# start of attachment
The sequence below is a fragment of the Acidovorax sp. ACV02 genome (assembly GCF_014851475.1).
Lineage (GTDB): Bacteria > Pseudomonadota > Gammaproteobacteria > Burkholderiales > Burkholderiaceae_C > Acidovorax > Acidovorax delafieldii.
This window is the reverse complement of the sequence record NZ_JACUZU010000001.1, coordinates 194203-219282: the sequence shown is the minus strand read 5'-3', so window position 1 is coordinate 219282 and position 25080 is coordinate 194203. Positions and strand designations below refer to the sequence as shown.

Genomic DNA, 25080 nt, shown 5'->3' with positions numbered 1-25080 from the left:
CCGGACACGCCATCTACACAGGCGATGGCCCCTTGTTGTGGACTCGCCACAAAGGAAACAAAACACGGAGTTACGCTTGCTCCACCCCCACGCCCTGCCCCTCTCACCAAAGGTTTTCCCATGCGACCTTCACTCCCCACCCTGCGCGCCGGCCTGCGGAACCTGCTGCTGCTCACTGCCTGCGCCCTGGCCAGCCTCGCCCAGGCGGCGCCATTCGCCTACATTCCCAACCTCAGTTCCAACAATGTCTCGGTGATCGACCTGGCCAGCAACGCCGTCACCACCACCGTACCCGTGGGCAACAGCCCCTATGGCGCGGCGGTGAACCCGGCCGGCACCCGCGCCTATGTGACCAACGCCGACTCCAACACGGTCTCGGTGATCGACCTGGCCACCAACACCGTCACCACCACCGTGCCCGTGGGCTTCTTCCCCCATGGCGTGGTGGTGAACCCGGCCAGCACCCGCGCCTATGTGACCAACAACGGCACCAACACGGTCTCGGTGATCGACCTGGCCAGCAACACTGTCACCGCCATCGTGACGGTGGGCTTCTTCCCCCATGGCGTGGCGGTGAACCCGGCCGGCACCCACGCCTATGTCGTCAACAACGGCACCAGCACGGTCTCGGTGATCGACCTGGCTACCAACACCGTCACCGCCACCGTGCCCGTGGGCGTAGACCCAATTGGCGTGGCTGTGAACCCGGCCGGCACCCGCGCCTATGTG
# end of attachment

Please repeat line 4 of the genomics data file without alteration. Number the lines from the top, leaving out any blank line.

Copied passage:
Genomic DNA, 25080 nt, shown 5'->3' with positions numbered 1-25080 from the left: